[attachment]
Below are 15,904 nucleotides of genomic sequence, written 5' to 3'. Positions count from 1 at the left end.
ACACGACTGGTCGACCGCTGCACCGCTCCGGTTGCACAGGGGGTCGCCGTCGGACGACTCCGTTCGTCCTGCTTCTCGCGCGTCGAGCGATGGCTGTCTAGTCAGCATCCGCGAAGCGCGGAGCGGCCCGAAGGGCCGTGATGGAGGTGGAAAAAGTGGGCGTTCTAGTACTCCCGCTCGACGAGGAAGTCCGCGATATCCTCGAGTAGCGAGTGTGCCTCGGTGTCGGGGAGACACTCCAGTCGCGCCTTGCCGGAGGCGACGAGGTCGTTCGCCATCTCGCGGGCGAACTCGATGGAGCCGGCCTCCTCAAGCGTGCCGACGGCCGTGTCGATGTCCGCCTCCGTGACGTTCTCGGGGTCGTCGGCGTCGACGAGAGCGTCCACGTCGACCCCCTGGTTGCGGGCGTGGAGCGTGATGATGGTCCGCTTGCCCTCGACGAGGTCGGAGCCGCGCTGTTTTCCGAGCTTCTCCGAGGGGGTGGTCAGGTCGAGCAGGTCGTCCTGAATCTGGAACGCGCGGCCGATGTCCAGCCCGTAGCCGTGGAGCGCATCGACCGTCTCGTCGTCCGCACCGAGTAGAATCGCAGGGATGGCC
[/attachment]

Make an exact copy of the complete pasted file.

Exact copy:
Below are 15,904 nucleotides of genomic sequence, written 5' to 3'. Positions count from 1 at the left end.
ACACGACTGGTCGACCGCTGCACCGCTCCGGTTGCACAGGGGGTCGCCGTCGGACGACTCCGTTCGTCCTGCTTCTCGCGCGTCGAGCGATGGCTGTCTAGTCAGCATCCGCGAAGCGCGGAGCGGCCCGAAGGGCCGTGATGGAGGTGGAAAAAGTGGGCGTTCTAGTACTCCCGCTCGACGAGGAAGTCCGCGATATCCTCGAGTAGCGAGTGTGCCTCGGTGTCGGGGAGACACTCCAGTCGCGCCTTGCCGGAGGCGACGAGGTCGTTCGCCATCTCGCGGGCGAACTCGATGGAGCCGGCCTCCTCAAGCGTGCCGACGGCCGTGTCGATGTCCGCCTCCGTGACGTTCTCGGGGTCGTCGGCGTCGACGAGAGCGTCCACGTCGACCCCCTGGTTGCGGGCGTGGAGCGTGATGATGGTCCGCTTGCCCTCGACGAGGTCGGAGCCGCGCTGTTTTCCGAGCTTCTCCGAGGGGGTGGTCAGGTCGAGCAGGTCGTCCTGAATCTGGAACGCGCGGCCGATGTCCAGCCCGTAGCCGTGGAGCGCATCGACCGTCTCGTCGTCCGCACCGAGTAGAATCGCAGGGATGGCC